Chitin can be found in cell walls of some fungi, and any thing with a exoskeleton or any thing who eats these, lots a lots of alternatives. Guano high in N doesn’t just add N, look at what they eat and where the guano comes from. Bats that eat insects have chitin in there droppings, guano sits in caves (rock minerals) and insects among other live forms live and die and dissolve in the guano. Guano shouldn’t just be looked at just for NPK value it does much more then that. You want inoculants, humus, humus acids, rock minerals, nutrients from fruits/oceans, etc guano is as diverse as the species of bats and birds!

Again I am a avid organic gardener and the soil is the soul of my passion. Ther for I don’t fertilize much and many of the products I buy, advice the me (the buyer) not too.
This a ACT thread and AACT, top mulching with compost/organic matter(green manures) is my main method of feeding my soil.
Adding ingredients from far places is done responsibly to best of my knowledge & IMO worth it.
If as a whole we push to change the way we fuel vehicles of transportation, then most wouldn’t stress on goods from afar

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DEEP THOUGHTS! Great discussions! Love it! :D

I'm just going to make a mundane comment that covering the 2nd bucket with double layer piece of floating cover, tied on with straw bale twine, worked beautifully. Tip out the tea with the cover on, and it's micro strained for the fine mist pump sprayer. :wink:

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Gixxerific, I got distracted by the philosphy behind the organic movement and the use of non-regional amendments in our teas. I'm hoping you got an answer to your question about your over-steeped tea. Just in case you didn't, I pulled the following from an HG post on page 5:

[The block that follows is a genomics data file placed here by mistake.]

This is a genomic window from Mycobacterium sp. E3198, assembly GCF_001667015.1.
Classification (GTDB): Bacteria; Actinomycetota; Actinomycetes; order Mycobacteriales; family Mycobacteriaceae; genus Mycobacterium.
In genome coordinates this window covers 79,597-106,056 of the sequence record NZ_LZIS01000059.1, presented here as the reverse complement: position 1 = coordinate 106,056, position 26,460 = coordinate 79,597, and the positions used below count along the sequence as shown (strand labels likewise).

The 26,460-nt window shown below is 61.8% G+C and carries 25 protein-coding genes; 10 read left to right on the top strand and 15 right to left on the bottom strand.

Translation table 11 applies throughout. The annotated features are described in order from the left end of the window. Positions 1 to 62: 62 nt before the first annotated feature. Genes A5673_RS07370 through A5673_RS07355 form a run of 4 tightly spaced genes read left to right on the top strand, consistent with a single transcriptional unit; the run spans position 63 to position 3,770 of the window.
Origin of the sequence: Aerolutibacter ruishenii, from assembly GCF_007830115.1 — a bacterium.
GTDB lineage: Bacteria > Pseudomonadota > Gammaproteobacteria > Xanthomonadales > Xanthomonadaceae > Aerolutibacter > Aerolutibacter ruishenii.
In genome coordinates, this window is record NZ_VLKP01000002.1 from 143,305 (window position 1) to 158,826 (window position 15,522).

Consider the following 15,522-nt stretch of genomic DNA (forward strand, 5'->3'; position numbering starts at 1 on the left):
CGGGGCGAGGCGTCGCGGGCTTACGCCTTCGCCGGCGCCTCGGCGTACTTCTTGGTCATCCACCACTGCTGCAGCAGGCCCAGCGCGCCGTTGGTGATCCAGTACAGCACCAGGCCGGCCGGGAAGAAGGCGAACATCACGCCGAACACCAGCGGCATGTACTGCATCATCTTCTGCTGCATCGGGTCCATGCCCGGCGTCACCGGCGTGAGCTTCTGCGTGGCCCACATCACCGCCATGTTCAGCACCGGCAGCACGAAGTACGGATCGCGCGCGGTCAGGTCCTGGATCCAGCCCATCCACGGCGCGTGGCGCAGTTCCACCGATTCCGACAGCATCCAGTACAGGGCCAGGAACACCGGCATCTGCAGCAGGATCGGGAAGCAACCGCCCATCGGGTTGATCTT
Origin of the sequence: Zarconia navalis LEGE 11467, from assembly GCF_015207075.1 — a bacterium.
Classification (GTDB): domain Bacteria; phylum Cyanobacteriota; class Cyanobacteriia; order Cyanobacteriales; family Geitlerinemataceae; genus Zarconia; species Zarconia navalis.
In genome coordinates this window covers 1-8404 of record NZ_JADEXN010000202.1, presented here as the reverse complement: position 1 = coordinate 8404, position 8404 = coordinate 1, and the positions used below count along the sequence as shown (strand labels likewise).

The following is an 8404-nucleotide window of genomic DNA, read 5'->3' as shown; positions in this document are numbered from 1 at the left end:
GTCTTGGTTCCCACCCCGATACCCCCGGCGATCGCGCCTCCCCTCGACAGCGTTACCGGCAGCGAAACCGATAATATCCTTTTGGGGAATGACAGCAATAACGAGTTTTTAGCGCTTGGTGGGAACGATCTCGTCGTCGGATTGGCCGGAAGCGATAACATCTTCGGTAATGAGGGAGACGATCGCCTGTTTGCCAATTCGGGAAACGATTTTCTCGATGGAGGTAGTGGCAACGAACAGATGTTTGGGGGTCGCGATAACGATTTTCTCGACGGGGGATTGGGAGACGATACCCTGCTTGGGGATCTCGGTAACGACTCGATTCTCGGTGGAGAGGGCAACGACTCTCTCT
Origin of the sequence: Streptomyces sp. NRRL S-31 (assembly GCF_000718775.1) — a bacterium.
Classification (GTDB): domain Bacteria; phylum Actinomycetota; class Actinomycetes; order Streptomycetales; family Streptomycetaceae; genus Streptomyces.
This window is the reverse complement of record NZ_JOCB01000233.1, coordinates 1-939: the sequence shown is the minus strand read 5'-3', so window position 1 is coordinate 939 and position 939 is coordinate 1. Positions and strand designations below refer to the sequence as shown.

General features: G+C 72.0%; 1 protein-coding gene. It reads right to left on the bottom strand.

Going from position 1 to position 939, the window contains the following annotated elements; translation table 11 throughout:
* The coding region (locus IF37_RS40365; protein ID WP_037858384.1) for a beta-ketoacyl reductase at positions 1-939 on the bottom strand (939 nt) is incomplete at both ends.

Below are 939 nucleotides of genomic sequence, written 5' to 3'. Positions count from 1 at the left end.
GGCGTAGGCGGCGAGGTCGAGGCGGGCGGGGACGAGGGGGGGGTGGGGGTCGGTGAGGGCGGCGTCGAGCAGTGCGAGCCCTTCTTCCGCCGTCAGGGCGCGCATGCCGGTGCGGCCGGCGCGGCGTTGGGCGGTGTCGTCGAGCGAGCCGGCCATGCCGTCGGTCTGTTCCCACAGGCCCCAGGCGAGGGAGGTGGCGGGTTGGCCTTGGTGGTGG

Timing your tea; sorry to disagree with T$, but over 36 hours has been shown in the lab (Dr. Ingham's lab, among others) to gain nothing and often allow for food, or worse yet, oxygen depletion. In some cases there may be benefits (hard to extract foodstocks), but I have done hundreds, nay thousands of tea quality assessments under a microscope and 36 hours is almost always optimal, no matter what the recipe. Rolling a little of the last batch into a new one can be beneficial and I DID read a white paper about long brewing, actually letting it get slightly anaerobic and bringing it back to widen the facultative anaerobe population, but that's a little advanced for those without the professional tools to assess it and I wouldn't recommend it for home gardener's (if the tea goes bad, don't use it in the garden, dump it on the compost and turn it. The pile will sort things out...)
TDB, it's here! My Humax and Seabird Guano have arrived! I can't begin a new batch until Sunday. (I just fed the backyard on Monday and the frontyard on Wednesday.) However, I'm pretty excited to see the plants' reaction to this stuff!

Today I picked up a can of lime juice frozen concentrate. My new recipe for this, what may well be my last, pot of tea will be:

2 handfuls composted manure
2 cups seabird guano
5 TBSP humax (The Humax says 2 tsp per gallon for fertilization. I am thinking 5 TBSP per compost tea would be enough.)
2 heaping TBSP frozen lime juice concentrate
5 TBSP molasses

I've got to go back and research that list of four things you want to put in and make sure I've got all four. If I have to edit this post, I will mark it as edited :shock:

[Addition begins at this point]: Okay. I need
  • 1) A diversity of sugars for bacterial growth. Check. I've got molasses, corn fructose syrup, and sugar syrup.

    2) Citric acid to help buffer pH to the right level. Check. Haven't a clue what this means, but I know I've got it.

    3) Cold-water kelp (higher in nutrients) to serve as a source of micronutrients. Nope. I am using composted manure for my nutrients.

    4) Humic acids for fungal growth. Check. Not only is it a humic acid, it is derived from leonardite and probably mined in Williston, ND. Welcome home, my little acid friends!
So, what do you guys think?
"Imagination is more important than knowledge." -- Albert Einstein

top_dollar_bread
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Gix, my bad
i was going to help but like stella got caught up
ok first as you probably already know by now, ther is 12 hours in a day :P
had too man sry, second what was your tea recipe?? you may have posted it but i cant seem to find it..